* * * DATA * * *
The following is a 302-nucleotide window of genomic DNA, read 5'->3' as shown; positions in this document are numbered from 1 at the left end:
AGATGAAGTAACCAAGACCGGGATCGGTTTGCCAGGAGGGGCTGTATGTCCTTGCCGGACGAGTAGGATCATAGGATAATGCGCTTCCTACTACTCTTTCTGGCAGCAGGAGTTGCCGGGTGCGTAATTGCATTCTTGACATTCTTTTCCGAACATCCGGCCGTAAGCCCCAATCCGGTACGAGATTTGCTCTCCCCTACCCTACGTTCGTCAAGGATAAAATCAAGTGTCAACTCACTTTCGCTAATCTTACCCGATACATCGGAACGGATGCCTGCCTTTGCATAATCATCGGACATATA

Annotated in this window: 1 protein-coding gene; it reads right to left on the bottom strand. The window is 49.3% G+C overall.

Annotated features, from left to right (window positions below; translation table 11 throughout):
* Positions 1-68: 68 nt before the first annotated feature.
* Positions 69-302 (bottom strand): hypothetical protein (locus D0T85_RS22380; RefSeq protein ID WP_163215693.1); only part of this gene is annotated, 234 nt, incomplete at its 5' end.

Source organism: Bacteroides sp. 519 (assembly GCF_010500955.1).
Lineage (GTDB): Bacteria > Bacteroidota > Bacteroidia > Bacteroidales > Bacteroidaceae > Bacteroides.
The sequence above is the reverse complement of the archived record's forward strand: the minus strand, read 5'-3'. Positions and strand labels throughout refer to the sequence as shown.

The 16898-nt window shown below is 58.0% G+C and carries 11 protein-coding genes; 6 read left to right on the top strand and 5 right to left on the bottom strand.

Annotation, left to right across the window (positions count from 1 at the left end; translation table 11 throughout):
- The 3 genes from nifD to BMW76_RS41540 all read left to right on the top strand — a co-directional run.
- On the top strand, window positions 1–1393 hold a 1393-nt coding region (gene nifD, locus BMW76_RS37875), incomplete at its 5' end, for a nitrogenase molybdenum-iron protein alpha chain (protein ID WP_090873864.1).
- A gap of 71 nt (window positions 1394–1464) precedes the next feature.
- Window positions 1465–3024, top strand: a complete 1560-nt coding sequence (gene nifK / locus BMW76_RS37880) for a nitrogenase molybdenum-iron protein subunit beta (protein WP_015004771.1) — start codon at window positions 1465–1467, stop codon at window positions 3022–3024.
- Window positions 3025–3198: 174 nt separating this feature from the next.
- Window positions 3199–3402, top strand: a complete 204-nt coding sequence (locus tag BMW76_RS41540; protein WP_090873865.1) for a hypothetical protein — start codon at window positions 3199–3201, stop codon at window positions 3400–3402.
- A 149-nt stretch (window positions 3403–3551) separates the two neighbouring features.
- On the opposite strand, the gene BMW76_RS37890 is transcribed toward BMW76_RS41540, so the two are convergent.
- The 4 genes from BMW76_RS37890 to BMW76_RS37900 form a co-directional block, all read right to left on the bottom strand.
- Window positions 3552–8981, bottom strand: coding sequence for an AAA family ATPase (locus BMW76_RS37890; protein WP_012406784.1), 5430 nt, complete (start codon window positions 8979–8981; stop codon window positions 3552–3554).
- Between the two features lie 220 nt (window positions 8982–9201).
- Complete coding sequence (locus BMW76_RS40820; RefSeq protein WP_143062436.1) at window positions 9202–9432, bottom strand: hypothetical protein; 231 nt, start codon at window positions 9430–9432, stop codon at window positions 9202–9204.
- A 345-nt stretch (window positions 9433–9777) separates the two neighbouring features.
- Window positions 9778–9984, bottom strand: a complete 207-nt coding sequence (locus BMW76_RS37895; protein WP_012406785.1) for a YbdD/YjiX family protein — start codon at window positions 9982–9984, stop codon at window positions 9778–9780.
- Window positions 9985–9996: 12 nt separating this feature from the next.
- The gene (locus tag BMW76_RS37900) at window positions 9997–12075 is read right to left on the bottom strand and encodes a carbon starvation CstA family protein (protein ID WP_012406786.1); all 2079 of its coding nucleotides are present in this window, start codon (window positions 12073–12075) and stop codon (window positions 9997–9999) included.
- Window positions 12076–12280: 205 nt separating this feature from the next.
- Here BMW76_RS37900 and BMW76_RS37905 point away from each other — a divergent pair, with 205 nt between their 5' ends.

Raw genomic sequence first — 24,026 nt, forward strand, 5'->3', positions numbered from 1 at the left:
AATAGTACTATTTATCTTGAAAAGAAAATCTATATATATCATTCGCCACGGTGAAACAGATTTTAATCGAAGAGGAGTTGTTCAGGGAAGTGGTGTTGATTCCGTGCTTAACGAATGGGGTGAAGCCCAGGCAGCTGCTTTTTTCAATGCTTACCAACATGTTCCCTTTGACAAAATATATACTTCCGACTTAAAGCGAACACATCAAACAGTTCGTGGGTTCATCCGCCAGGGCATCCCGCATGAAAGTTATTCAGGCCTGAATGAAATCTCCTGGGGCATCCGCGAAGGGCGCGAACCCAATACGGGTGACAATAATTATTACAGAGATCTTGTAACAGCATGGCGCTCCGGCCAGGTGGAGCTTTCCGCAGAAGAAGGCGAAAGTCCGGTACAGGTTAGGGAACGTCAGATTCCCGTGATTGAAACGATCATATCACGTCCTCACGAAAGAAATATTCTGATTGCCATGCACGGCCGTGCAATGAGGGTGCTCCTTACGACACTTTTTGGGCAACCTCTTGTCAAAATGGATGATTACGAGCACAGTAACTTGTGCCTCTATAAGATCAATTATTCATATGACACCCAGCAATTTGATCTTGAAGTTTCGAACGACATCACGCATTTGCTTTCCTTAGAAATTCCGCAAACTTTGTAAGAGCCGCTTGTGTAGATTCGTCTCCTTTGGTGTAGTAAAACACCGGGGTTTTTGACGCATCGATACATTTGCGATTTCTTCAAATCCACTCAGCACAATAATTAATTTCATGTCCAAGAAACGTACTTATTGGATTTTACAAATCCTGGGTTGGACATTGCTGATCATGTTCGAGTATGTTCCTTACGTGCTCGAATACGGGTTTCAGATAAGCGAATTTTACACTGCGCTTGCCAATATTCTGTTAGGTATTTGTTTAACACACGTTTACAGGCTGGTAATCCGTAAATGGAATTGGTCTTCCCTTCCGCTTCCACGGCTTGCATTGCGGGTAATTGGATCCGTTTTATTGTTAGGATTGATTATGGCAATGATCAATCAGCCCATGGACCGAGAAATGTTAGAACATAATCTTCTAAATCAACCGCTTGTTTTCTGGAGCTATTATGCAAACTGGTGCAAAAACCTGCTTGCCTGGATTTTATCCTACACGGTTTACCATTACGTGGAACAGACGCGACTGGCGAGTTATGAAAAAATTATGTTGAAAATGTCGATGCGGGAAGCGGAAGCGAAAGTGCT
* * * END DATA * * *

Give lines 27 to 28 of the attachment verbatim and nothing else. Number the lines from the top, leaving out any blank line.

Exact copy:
- The gene (locus tag BMW76_RS37900) at window positions 9997–12075 is read right to left on the bottom strand and encodes a carbon starvation CstA family protein (protein ID WP_012406786.1); all 2079 of its coding nucleotides are present in this window, start codon (window positions 12073–12075) and stop codon (window positions 9997–9999) included.
- Window positions 12076–12280: 205 nt separating this feature from the next.